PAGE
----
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Mageejj

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My father has ALS/FTD. He is currently wearing depends 24/7 for his incontinence. Every night he soaks the bed and himself. Shirt and pants included. Does anyone have any tips or advice? We have the washing machine and dryer running all day trying to keep up with the bedding and wet clothes from the night and accidents. Thanks!
 

Annie's Phil

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Have you considered a condom catheter? There's another thread where folks have been discussing this topic title "Somewhat embarrassing". It's under "Tips, tricks, and gadgets". Also, there are much better disposable diapers than Depends. Annie use Abri-form, and they were very much better. Do you put a waterproof bedpad under his hips. You can use disposable ones, or better, get the washable kind. They're also very useful for the caregivers positioning him once he's unable to do that for himself.

I wish you well.
 

designdiva

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We are having this same problem with #1 and #2, though it is not every night like what you are dealing with, we bought a good mattress cover for about $30 from Walmart (keeps the bed dry but doesn't feel like laying on plastic) it still means doing laundry but at least it isn't soaking into the mattress and we also keep several sets of sheets on hand so we don't run out. My step father hates all the diapers we have tried and will not wear any I have found other than the depends and will not usually wear those until after he's already had an accident because I guess he keeps thinking it won't happen again and he doesn't want to be uncomfortable. Thanks Phil for the suggestion of the Abri-form, I will have to check those out to see if they are something he could live with. Mageejj, hugs to you, I know it is exhausting and just another thing to deal with.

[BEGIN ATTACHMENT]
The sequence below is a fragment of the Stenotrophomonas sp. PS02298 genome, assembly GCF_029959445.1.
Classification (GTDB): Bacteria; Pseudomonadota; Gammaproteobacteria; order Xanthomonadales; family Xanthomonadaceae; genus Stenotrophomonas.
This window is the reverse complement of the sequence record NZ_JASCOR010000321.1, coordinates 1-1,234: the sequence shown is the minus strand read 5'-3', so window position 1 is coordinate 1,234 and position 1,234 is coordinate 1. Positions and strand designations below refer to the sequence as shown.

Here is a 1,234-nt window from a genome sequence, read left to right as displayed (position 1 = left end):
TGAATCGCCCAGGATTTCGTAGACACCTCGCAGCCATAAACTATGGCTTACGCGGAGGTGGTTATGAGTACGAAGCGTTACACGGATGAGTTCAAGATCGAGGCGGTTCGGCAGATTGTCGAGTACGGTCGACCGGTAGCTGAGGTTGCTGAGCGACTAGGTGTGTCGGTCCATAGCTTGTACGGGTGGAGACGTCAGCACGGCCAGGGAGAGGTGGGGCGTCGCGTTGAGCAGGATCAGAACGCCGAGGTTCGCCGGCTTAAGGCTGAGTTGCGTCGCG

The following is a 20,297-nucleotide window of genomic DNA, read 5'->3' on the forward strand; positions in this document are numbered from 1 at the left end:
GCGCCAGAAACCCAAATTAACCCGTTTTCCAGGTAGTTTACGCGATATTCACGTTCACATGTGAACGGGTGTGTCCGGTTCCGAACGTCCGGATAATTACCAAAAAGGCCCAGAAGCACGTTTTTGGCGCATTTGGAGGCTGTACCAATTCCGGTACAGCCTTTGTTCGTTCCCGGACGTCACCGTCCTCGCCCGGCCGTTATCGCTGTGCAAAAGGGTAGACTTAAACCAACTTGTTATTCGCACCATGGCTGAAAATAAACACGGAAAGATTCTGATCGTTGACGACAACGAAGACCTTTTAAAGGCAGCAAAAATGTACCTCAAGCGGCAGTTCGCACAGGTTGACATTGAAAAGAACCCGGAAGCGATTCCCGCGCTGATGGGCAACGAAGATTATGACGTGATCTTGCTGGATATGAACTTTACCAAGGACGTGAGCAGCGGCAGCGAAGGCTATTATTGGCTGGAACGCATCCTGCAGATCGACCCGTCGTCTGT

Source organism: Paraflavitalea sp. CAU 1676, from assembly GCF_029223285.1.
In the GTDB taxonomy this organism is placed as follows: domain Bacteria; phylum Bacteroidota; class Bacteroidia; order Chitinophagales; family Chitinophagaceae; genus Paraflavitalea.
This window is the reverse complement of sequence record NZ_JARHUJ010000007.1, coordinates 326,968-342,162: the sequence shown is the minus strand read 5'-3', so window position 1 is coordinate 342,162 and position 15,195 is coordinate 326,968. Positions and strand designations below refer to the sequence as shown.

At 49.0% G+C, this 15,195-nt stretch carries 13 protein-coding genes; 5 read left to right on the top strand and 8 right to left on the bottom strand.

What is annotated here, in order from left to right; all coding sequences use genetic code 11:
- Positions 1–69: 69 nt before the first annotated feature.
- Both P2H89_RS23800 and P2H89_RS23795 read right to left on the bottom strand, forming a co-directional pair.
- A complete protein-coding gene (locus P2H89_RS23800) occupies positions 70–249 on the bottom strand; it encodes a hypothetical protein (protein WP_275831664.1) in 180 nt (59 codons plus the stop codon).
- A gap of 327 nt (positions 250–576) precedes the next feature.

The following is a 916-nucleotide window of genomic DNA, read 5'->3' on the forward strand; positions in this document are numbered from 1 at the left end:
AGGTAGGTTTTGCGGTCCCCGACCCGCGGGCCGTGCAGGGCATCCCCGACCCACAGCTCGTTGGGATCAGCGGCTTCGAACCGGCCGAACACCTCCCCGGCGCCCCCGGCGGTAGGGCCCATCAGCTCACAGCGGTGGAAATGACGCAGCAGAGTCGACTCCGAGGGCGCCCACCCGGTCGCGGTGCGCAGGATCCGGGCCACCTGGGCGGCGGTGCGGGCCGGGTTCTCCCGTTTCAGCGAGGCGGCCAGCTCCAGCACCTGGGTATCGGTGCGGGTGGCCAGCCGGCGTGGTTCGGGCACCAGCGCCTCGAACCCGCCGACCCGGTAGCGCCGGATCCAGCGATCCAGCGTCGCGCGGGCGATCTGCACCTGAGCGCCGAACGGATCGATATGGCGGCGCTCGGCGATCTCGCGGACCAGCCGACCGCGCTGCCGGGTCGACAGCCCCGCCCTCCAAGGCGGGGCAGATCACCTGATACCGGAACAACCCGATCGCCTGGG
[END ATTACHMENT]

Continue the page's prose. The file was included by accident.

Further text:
Nighthawk

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That seems to be so common on PALS.
I also have this problem at home when I am approaching the bathroom. It's hard for me to hold back especially when I am closer to the bathroom.
It looks like these catheters could be a solution for me as well.


Carlos
 

ottawa girl

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I too was having accidents! Seems like I get one "notification" and whammy - go immediately or else. The "or else" usually happens just as I'm almost there! Frustrating.

My doctor recommended I go more often, even when I don't need to. She explained the bladder is never really empty. I've been doing this for the last month or so, and it's really working for me. No accidents and fewer sudden urges.
 

designdiva